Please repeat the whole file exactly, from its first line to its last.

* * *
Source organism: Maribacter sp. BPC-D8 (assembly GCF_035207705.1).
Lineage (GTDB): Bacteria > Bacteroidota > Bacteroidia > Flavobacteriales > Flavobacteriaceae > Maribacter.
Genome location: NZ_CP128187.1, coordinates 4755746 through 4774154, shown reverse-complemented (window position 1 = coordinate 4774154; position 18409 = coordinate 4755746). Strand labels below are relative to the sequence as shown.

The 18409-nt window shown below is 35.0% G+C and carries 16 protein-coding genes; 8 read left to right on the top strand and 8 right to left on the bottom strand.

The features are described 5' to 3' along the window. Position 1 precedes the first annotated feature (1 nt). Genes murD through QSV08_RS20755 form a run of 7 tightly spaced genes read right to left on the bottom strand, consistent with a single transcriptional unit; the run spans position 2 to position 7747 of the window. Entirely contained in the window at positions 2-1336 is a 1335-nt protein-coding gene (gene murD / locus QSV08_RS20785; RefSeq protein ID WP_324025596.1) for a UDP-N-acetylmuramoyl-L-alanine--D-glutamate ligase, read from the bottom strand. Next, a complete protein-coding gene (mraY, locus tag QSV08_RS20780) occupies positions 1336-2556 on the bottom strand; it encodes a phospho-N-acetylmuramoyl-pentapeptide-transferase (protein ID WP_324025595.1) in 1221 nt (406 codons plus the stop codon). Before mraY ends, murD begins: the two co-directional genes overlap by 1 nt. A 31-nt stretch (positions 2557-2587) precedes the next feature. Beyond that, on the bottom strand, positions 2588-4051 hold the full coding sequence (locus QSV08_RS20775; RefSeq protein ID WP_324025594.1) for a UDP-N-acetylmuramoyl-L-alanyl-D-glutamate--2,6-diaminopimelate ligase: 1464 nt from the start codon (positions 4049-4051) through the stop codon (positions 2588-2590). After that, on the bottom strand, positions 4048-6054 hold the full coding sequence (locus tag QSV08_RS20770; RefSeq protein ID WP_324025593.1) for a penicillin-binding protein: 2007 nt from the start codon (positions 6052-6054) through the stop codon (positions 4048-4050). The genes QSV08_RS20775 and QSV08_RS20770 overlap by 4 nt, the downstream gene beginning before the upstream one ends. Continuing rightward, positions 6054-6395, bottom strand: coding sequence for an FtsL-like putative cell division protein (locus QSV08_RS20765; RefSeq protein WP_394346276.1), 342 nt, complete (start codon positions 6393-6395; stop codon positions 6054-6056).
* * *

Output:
Source organism: Maribacter sp. BPC-D8 (assembly GCF_035207705.1).
Lineage (GTDB): Bacteria > Bacteroidota > Bacteroidia > Flavobacteriales > Flavobacteriaceae > Maribacter.
Genome location: NZ_CP128187.1, coordinates 4755746 through 4774154, shown reverse-complemented (window position 1 = coordinate 4774154; position 18409 = coordinate 4755746). Strand labels below are relative to the sequence as shown.

The 18409-nt window shown below is 35.0% G+C and carries 16 protein-coding genes; 8 read left to right on the top strand and 8 right to left on the bottom strand.

The features are described 5' to 3' along the window. Position 1 precedes the first annotated feature (1 nt). Genes murD through QSV08_RS20755 form a run of 7 tightly spaced genes read right to left on the bottom strand, consistent with a single transcriptional unit; the run spans position 2 to position 7747 of the window. Entirely contained in the window at positions 2-1336 is a 1335-nt protein-coding gene (gene murD / locus QSV08_RS20785; RefSeq protein ID WP_324025596.1) for a UDP-N-acetylmuramoyl-L-alanine--D-glutamate ligase, read from the bottom strand. Next, a complete protein-coding gene (mraY, locus tag QSV08_RS20780) occupies positions 1336-2556 on the bottom strand; it encodes a phospho-N-acetylmuramoyl-pentapeptide-transferase (protein ID WP_324025595.1) in 1221 nt (406 codons plus the stop codon). Before mraY ends, murD begins: the two co-directional genes overlap by 1 nt. A 31-nt stretch (positions 2557-2587) precedes the next feature. Beyond that, on the bottom strand, positions 2588-4051 hold the full coding sequence (locus QSV08_RS20775; RefSeq protein ID WP_324025594.1) for a UDP-N-acetylmuramoyl-L-alanyl-D-glutamate--2,6-diaminopimelate ligase: 1464 nt from the start codon (positions 4049-4051) through the stop codon (positions 2588-2590). After that, on the bottom strand, positions 4048-6054 hold the full coding sequence (locus tag QSV08_RS20770; RefSeq protein ID WP_324025593.1) for a penicillin-binding protein: 2007 nt from the start codon (positions 6052-6054) through the stop codon (positions 4048-4050). The genes QSV08_RS20775 and QSV08_RS20770 overlap by 4 nt, the downstream gene beginning before the upstream one ends. Continuing rightward, positions 6054-6395, bottom strand: coding sequence for an FtsL-like putative cell division protein (locus QSV08_RS20765; RefSeq protein WP_394346276.1), 342 nt, complete (start codon positions 6393-6395; stop codon positions 6054-6056).